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Crashing the party
By Patrick Macias

AS FAR BACK as 1967, director Chang Cheh saw that the future of combat would be unarmed. Literally. His formula for the landmark production One-Armed Swordsman went like this: physically debilitate your hero, humiliate him until he goes berserk, and frame the resulting bloodshed as justice-is-served revenge. In 1978, Chang delivered his best-known film, The Five Deadly Venoms, which established a new grotesque comic book tone for Chang and introduced the Venoms, a team of stalwart young men more athlete than actor. Later that year, the Venoms reunited to feign various disfigurements in Return of the Five Deadly Venoms (Thurs/11, Four Star), a.k.a. Crippled Avengers, the graduate thesis of the heroes-with-disabilities bloodshed film. When Chen Kuan-tai's wife is killed by rogues and his son is left armless, he nurses the child by giving him a pair of metal claws that can shoot darts and extend at the wrists. The whole experience unglues both parent and child, who rove through the period sets of the Shaw Brothers' "Movietown" studio maiming anyone who mildly offends them: Philip Kwok (who played one-eyed "Mad Dog" in John Woo's Hard-Boiled) is blinded, muscular Lo Mang is made a deaf-mute, Sun Chien has his legs chopped off, and chivalrous Chiang Sheng (known to his fans as "cutey-pie") is permanently brain-damaged. Traveling on a pathetic one-wheel pushcart, the gang meets Chiang's old master, who spends three years (15 minutes in Cheh time) teaching each of them special karate skills befitting his particular disability. As the climax nears – and the avengers enact their master plan: to spoil their mutilator's birthday party – the fighting becomes eye-poppingly incredible. The Busby Berkeley-like compositions multiply, and an acrobatic scuffle built around a set of hula hoop rings becomes a career highlight for both Chang and the Venoms. All the while, the blind Kwok tightly clutches the hand of deaf-mute Mang, affirming the burning passions barely contained under the surface. It's a mythic, multigenerational tale of good fathers and bad fathers that suggests that revenge has a funny way of generating more bloodshed than it resolves. As the old master puts it best, although his phrasing isn't so hot, thanks to the I.Q.-challenged English dubbing, "Crippling can be remedied. But not mental crippling though."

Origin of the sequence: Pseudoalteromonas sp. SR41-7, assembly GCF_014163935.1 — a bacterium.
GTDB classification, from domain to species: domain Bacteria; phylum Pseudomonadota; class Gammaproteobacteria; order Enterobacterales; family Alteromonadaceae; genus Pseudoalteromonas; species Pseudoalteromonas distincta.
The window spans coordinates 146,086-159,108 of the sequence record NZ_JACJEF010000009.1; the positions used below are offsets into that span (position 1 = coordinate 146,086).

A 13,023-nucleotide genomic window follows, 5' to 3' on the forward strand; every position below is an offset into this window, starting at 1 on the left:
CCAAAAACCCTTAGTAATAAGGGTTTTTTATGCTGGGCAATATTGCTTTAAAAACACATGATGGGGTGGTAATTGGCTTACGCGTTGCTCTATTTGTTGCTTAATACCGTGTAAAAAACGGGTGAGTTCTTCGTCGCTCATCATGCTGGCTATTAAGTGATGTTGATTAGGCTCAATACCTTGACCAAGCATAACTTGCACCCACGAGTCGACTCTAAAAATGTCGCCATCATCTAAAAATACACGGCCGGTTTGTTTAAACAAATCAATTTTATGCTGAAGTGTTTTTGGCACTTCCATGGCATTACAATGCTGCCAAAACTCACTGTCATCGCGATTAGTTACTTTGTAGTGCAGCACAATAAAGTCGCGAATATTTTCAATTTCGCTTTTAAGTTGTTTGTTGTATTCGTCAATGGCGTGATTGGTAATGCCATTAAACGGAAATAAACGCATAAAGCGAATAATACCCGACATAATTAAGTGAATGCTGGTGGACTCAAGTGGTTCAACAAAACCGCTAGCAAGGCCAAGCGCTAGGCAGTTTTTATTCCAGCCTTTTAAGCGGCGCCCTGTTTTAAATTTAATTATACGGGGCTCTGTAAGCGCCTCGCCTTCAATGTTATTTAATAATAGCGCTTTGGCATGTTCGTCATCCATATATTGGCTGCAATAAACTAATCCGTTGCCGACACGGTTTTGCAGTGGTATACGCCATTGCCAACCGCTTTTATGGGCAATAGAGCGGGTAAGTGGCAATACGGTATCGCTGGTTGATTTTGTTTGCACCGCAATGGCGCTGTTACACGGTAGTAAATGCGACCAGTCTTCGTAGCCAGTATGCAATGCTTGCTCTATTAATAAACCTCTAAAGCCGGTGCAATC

Patrick Macias is the author of TokyoScope: The Japanese Cult Film Companion.